Extractions: Vol. 10: Winter, 1994 Traditional inheritance views the nucleus as the central repository of genetic information and meiosis as the principal determinant of the segregation of traits in families. However, the existence of another genome, the mitochondrial genome, in all cells introduces another twist of biology leading to nontraditional inheritance. Mitochondria are organelles that provide much of the energy cells use for the work they do. Most biologists now believe that these structures evolved from microorganisms that established symbiotic relationships with the ancestors of animal cells very early in the history of life on this planet. Selection for metabolic advantages gained through symbiosis explains how it has come to be that mitochondria contain their own DNA that codes for 13 of their proteins along with ribosomal and transfer RNA that specifically help express mitochondrial series. As with any form of DNA, mitochondrial DNA (mtDNA) sequences are susceptible to mutation In fact, there is evidence that mitochondrial sequences may mutate at rates 3 to 5 times greater than nuclear sequences. The consequences of mitochondrial mutations, however, may be very different from those that occur in nuclear DNA. First, each cell contains about 100,000 mitochondria, each of which has 2 to 10 copies of its genome. The effect a mutation in mtDNA will have on a cell's function will therefore depend on the number of mutant organelles in a cell compared to the number of normal, or "wild type", present. In this respect, each cell is analogous to an organism in which somatic mutation can produce mosaicism (see above). Here the mixture of genotypes is termed heteroplasmy.
Rare Diseases List - Office Of Rare Diseases Mitochondrial cytopathy; chronic progressive external ophthalmoplegia withmyopathy. Ophthalmoplegia, progressive external, with raggedred fibers. http://ord.aspensys.com/diseaseinfo.asp?ID=6817
Extractions: Table 3. Click on the above tables to view Clinical History A 48-year-old man presented with a three year history of sensory complaints and cognitive decline. Short term memory loss resulted in a job loss. He had become emotionally unstable, had word finding difficulties and got lost on unfamiliar streets. He no longer could pay bills or make coffee. He had daytime drowsiness, but no excessive snoring. At a videotaped family event four years earlier he seemed neurologically intact. He had a eight year history of diabetes mellitus, hearing loss and impotence. He had completed high school and obtained a GED. He was the only child of a Cherokee Indian man about whom little was known. His mother had several healthy, now adult children with another man. She suffered from migraine. There is no family history of seizures, dementia, hearing loss, external ophthalmoplegia, myopathy, visual problems, short stature or diabetes. The patient's 24 year old son, 28 year old daughter and two grandchildren are healthy. General and Neurological Examinations He was 162 cm tall, wore hearing aids and looked older than his stated age. He was disoriented to date. His affect was restricted, dysphoric and irritable. There were no hallucinations. His IQ was 79. Memory, reasoning, attention and language were moderately to severely impaired. There was cerebellar ataxia and stocking-like distribution sensory impairment, but no other cranial nerve, visual or motor abnormalities or involuntary movements.
Extractions: Brief Outline of Exams Exam Results Revision Courses Application packs: Calendar, Fees, Submission procedure Part 1 Membership Exam Part 2 Membership Exam Part 3 Membership Exam ... Fellowship (FRCOphth) exit assessment Information for candidates In response to considerable discussion the Examinations Committee of the College has decided to update the format of the Part 3 MRCOphth Examination. A new Part III subcommittee has been formed to plan the examination and the first examination adopting the new format will be conducted in Dundee in September 2003. Minor modifications to the format below may be made and further information will be available in due course. Content of the Examination This is the same as the present Part 3 i.e. Medical and Surgical Ophthalmology and Ophthalmic Pathology and Microbiology. In achieving this end the examination will assess the relevant knowledge, understanding and skills as follows.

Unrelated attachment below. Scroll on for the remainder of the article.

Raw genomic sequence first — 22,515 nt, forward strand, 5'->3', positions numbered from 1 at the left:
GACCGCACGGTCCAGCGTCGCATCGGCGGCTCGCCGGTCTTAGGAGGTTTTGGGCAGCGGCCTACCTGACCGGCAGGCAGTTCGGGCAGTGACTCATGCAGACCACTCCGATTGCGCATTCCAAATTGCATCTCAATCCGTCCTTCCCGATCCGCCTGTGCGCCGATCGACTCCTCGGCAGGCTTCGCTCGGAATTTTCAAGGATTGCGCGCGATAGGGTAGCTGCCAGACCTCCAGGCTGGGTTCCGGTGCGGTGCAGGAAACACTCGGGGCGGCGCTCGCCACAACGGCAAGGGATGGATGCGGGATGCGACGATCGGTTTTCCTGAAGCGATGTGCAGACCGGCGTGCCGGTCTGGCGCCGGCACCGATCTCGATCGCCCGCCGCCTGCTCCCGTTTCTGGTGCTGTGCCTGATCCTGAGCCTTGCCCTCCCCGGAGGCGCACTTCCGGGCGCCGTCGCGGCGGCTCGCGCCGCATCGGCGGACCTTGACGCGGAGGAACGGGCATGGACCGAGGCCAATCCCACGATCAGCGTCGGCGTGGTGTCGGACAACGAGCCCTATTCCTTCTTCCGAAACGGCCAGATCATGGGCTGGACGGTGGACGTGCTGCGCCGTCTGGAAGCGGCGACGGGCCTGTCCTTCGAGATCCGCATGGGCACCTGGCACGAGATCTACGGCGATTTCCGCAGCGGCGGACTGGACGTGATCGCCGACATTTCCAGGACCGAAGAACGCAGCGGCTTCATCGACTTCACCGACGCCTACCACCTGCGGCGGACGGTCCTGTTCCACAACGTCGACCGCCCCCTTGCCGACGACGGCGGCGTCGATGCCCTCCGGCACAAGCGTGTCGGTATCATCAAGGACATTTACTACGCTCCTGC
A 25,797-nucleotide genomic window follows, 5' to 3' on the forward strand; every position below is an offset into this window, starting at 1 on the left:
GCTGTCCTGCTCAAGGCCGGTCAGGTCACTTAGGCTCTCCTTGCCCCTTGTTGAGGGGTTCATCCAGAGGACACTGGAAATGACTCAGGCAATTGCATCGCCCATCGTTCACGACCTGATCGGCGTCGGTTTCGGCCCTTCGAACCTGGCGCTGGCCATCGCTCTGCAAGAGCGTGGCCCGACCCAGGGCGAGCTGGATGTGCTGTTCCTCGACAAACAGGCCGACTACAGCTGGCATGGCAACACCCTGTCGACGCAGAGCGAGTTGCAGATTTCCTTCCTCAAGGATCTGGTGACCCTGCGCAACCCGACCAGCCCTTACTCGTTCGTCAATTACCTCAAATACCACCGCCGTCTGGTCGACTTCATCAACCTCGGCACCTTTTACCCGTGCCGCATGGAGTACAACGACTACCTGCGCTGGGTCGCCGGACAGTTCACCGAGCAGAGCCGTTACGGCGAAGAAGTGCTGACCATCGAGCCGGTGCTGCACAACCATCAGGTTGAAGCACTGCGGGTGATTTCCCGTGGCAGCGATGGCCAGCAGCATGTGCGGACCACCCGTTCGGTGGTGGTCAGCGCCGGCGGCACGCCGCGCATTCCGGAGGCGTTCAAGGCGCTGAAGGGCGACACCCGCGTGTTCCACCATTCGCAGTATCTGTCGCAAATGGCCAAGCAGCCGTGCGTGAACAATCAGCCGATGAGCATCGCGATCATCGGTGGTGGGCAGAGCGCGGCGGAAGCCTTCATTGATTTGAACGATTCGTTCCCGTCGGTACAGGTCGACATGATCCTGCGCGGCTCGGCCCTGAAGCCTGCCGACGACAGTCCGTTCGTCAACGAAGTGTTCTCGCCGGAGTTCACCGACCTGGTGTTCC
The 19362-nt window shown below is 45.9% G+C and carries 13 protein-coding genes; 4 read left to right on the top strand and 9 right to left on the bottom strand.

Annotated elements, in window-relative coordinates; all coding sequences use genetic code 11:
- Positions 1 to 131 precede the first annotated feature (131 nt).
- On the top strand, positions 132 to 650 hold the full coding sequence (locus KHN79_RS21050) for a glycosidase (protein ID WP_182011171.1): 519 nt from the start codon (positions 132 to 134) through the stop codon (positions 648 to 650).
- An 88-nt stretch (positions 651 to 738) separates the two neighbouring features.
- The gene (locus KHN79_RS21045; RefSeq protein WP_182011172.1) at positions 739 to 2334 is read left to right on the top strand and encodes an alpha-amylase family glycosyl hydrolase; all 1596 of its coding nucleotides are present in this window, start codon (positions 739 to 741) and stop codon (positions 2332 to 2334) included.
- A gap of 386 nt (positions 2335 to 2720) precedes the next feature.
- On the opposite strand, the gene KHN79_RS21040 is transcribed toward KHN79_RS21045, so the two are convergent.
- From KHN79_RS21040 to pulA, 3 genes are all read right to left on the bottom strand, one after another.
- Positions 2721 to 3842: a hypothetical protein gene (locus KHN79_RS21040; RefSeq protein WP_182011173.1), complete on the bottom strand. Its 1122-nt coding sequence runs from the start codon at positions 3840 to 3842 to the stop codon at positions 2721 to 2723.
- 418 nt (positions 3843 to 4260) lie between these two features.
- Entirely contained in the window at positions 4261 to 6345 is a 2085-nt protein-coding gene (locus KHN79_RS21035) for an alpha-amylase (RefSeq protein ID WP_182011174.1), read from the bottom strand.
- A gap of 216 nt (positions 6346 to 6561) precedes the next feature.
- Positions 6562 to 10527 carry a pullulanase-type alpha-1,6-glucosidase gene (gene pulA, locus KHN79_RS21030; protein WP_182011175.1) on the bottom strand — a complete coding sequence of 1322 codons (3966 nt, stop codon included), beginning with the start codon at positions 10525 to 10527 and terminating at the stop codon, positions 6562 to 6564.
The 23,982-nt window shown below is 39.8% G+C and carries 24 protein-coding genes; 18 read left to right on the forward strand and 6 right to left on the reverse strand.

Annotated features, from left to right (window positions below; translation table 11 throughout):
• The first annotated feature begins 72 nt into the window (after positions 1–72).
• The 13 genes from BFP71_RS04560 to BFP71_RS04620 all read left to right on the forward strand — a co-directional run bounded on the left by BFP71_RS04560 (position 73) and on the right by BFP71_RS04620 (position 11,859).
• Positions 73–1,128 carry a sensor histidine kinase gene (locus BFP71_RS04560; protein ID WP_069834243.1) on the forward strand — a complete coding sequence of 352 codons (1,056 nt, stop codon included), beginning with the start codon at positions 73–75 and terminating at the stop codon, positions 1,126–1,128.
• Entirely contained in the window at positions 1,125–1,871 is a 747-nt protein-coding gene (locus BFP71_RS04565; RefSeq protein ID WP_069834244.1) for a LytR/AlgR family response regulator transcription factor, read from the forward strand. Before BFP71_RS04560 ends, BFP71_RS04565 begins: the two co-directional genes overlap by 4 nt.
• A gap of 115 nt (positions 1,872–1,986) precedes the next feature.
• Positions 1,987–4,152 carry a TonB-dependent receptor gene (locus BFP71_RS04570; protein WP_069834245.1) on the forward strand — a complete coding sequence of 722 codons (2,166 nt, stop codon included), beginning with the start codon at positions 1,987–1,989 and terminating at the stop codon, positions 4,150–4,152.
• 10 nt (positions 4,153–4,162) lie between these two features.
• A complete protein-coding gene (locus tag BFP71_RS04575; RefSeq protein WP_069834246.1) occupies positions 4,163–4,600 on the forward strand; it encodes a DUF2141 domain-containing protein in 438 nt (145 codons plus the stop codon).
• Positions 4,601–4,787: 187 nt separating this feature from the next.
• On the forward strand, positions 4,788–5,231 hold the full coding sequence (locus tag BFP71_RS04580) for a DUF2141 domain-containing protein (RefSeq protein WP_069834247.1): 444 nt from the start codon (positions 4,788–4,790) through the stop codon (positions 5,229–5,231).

Extractions: Departments of Laboratory Medicine and Child Neurology, National Center Hospital for Nervous, Mental and Muscular Disorders, NCNP, Kodaira, Tokyo 187, Japan The mitochondria is an intracellular organelle for supplying energy to the living cell. Since the muscle and central nervous system depend on larger amounts of energy than other organs, mitochondrial dysfunction frequently results in diseases in these organs, as the term "mitochondrial encephalomyopathies" indicates. In this communication, we would like to discuss difficulties in genetic counseling of mitochondrial diseases focusing on MELAS, one of the most common of the maternally inherited mitochondrial diseases (1). 1. Mitochondrial (mt) DNA
BAM 10 (3) Metabolic and Muscle Adaptation to Aerobic Training in Patients Affectedby chronic progressive external ophthalmoplegia. Gabriele http://www.bio.unipd.it/~bam/bam10-3.htm
Home Test/Rare Test Index Equipment/Services Chronic myelogenous leukemia profile. chronic progressive external ophthalmoplegia(CPEO). Chylomicron screen, body fluid. Citric acid (citrate), urine. http://www.clr-online.com/cgi-bin/2002/searchtestalpha.asp?Alpha=c
Extractions: Symptoms Chapters: A Collection of High Quality Online Resources for Health Professionals Adie's tonic pupil Affective Disorders Ageusia Agnosia Akathisia Alexia, Agraphia Amblyopia Amnesia/Memory Impairment Introduction to Memory - Wayne University What we need to know about age related memory loss - BMJ, June